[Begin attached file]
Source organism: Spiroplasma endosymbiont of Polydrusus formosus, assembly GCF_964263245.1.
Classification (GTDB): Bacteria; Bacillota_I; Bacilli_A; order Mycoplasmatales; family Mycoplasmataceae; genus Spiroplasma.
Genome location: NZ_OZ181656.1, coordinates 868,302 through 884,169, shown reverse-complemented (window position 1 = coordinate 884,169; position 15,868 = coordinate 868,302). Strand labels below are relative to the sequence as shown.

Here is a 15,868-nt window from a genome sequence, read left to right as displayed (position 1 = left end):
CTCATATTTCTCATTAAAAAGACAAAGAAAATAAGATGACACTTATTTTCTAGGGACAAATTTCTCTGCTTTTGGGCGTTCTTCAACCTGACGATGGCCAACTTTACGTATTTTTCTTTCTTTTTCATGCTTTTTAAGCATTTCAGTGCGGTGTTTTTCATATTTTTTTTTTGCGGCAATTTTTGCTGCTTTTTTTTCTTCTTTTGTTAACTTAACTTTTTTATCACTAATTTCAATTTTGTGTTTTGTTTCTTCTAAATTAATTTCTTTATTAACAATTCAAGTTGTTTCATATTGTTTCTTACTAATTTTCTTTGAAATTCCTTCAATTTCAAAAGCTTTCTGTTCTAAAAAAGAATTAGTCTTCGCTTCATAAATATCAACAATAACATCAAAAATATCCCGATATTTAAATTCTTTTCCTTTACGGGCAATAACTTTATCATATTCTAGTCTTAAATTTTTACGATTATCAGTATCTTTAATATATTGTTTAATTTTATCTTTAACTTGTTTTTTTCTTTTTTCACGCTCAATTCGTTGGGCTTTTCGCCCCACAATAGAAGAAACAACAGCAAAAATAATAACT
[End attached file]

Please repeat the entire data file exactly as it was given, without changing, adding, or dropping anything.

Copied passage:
Source organism: Spiroplasma endosymbiont of Polydrusus formosus, assembly GCF_964263245.1.
Classification (GTDB): Bacteria; Bacillota_I; Bacilli_A; order Mycoplasmatales; family Mycoplasmataceae; genus Spiroplasma.
Genome location: NZ_OZ181656.1, coordinates 868,302 through 884,169, shown reverse-complemented (window position 1 = coordinate 884,169; position 15,868 = coordinate 868,302). Strand labels below are relative to the sequence as shown.

Here is a 15,868-nt window from a genome sequence, read left to right as displayed (position 1 = left end):
CTCATATTTCTCATTAAAAAGACAAAGAAAATAAGATGACACTTATTTTCTAGGGACAAATTTCTCTGCTTTTGGGCGTTCTTCAACCTGACGATGGCCAACTTTACGTATTTTTCTTTCTTTTTCATGCTTTTTAAGCATTTCAGTGCGGTGTTTTTCATATTTTTTTTTTGCGGCAATTTTTGCTGCTTTTTTTTCTTCTTTTGTTAACTTAACTTTTTTATCACTAATTTCAATTTTGTGTTTTGTTTCTTCTAAATTAATTTCTTTATTAACAATTCAAGTTGTTTCATATTGTTTCTTACTAATTTTCTTTGAAATTCCTTCAATTTCAAAAGCTTTCTGTTCTAAAAAAGAATTAGTCTTCGCTTCATAAATATCAACAATAACATCAAAAATATCCCGATATTTAAATTCTTTTCCTTTACGGGCAATAACTTTATCATATTCTAGTCTTAAATTTTTACGATTATCAGTATCTTTAATATATTGTTTAATTTTATCTTTAACTTGTTTTTTTCTTTTTTCACGCTCAATTCGTTGGGCTTTTCGCCCCACAATAGAAGAAACAACAGCAAAAATAATAACT